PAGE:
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HENDRICKS COUNTY, Ind. — Several law enforcement agencies across Indiana are adapting their training to new statewide policies.
Each year, departments must complete a minimum of 24 hours of additional educational training. Some agencies are now freshening up on the state’s new police pursuit standards.
“Police work and the law, it’s a living breathing profession,” said Amanda Goings, the Hendricks County Sheriff’s Office Public Information Officer. “So you have to stay sharp on your skills. You have to continue to learn.”
Goings said law enforcement constantly adapts to best practices. That includes new statewide police pursuit policies that went into effect at the start of the year, which sets minimum standards that every Indiana agency must follow.
“It’s not so much that it was a really large change for agencies in the state of Indiana, so much that it was making it standardized and consistent across the state of Indiana,” Goings described. “So that when you have officers respond to a situation in say, Gary, Indiana, that they’re responding the same way or similarly that officers would in Indianapolis, Indiana.”
The policy outlines how and when police officers can engage in pursuits.
“You have to weigh the safety of the citizens against the need for the officer to make the apprehension in the first place,” said Indiana Law Enforcement Academy Director Tim Horty. “Using due regard, making certain the apprehension consequences don’t outweigh the public’s safety.”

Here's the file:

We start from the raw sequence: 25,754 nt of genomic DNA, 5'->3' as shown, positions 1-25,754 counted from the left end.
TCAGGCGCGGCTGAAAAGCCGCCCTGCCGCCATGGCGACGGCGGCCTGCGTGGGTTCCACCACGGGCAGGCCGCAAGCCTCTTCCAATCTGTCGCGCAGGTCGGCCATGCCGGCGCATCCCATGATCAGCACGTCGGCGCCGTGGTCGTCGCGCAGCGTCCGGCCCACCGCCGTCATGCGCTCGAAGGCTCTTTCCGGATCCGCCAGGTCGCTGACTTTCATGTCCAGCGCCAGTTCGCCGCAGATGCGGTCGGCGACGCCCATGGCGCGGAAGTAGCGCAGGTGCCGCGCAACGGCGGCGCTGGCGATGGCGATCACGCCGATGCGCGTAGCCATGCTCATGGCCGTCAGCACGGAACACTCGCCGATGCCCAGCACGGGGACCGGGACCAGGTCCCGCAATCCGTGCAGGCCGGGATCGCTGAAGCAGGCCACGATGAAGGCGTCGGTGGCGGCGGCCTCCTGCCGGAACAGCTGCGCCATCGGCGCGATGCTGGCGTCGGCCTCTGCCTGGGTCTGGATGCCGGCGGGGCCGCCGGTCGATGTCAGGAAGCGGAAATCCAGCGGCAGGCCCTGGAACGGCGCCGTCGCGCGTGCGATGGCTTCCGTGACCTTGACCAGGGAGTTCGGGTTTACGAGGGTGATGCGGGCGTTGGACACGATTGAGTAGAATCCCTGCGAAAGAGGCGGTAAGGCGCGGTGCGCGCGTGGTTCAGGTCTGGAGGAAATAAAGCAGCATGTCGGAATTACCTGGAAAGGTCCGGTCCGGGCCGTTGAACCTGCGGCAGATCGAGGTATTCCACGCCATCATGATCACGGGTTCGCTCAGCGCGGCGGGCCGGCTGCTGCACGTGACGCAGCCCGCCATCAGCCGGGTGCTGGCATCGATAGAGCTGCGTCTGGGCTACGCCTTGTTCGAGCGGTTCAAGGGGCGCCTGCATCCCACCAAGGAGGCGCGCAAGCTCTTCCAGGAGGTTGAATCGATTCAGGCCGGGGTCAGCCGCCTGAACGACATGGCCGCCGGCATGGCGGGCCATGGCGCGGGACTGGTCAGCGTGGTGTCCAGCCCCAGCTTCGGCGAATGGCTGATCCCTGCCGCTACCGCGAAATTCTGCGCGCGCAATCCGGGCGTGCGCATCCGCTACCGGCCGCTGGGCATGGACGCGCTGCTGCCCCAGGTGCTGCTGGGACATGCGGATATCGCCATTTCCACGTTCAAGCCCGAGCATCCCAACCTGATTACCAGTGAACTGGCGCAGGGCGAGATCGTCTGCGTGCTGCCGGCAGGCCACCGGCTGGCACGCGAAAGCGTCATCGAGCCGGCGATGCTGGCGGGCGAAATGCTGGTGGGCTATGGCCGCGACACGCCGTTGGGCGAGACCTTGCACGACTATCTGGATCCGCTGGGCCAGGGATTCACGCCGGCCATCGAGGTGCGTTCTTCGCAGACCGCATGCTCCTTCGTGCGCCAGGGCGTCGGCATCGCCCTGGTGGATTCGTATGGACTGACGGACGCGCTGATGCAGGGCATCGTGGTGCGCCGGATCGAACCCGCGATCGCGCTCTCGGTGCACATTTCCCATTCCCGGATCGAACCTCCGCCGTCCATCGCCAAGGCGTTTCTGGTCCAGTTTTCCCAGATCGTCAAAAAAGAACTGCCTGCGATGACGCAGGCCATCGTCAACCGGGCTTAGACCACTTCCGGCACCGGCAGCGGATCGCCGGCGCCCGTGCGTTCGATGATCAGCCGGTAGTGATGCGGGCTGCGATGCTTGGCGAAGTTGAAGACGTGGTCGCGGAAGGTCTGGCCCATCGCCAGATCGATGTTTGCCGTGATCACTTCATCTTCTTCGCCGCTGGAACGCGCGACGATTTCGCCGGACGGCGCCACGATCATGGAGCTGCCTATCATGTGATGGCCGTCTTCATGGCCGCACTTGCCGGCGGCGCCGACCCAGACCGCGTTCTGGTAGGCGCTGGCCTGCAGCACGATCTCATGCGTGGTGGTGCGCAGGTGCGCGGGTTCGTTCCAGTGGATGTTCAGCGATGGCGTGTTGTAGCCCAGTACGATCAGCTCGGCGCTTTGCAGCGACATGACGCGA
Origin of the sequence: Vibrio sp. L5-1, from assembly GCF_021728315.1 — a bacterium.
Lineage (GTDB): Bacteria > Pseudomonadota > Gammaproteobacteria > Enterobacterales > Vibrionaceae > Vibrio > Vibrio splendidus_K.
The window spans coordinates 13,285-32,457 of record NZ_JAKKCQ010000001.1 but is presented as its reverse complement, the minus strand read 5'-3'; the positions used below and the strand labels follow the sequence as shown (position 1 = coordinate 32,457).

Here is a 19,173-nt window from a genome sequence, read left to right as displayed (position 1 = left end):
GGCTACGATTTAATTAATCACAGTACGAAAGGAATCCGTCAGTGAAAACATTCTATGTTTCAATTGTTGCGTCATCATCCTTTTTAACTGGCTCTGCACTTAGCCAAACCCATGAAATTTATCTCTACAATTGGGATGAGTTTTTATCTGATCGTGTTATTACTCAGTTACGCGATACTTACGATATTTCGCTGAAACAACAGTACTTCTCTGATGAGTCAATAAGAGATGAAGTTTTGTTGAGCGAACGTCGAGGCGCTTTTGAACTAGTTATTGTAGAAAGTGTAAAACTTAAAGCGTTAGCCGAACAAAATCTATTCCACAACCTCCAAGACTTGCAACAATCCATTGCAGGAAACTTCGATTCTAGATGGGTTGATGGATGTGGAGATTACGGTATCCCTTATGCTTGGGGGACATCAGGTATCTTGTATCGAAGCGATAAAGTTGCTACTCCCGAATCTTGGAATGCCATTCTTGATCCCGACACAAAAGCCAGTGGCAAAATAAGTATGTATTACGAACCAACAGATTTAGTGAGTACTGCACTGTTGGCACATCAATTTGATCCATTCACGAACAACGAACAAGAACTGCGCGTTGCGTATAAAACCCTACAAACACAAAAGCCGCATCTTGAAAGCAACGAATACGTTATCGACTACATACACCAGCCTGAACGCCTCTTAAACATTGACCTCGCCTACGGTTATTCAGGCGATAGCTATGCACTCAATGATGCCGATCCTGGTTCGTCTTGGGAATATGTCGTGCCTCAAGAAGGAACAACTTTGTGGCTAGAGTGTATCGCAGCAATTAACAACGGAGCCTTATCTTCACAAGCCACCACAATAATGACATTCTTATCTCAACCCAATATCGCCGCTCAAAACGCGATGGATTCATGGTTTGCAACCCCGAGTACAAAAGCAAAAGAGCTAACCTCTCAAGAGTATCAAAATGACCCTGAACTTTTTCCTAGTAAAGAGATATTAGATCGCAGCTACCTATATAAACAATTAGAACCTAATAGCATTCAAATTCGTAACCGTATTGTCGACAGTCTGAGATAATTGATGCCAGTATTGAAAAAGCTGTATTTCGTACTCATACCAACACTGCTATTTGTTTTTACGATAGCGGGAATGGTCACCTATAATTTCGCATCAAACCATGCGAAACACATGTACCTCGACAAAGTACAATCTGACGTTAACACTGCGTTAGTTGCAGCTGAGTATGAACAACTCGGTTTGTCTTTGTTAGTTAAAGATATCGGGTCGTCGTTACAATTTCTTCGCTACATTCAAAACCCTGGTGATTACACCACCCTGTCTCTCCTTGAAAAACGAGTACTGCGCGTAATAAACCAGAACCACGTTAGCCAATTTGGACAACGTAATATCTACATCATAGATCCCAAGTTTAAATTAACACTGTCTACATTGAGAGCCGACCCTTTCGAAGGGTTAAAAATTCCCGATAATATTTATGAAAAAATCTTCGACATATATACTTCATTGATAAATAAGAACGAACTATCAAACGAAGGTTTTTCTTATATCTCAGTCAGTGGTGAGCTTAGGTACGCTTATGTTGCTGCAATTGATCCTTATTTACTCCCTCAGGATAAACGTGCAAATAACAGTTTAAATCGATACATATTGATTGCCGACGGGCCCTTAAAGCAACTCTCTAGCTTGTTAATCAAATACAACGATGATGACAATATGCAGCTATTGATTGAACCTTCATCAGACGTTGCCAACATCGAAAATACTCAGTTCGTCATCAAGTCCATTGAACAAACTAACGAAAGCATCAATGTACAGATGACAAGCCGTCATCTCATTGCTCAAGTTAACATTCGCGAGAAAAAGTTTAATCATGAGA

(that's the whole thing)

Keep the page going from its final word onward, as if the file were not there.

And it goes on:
It may be brand new for some agencies; others already had their own guidelines. Agencies can also choose to implement stricter rules.
“We made a couple of tweaks to our policy so that it mirrored the state’s policy,” Goings said.
While law enforcement like Hendricks County Sheriff’s deputies sharpen up on all sorts of skills each year, these new legal updates have been an addition to this spring and summer’s training.
During that training, deputies also did closed-course practical driving exercises, which includes also sorts of tight bends and turns taking place under a time limit.
“We have to practice those types of things and learn how to get speed off of the vehicle while still maintaining control of the vehicle,” Goings said.
The Hendricks County Sheriff’s Office said many deputies receive hundreds of hours of training each year. Yearly training also includes firearm use and de-escalation tactics.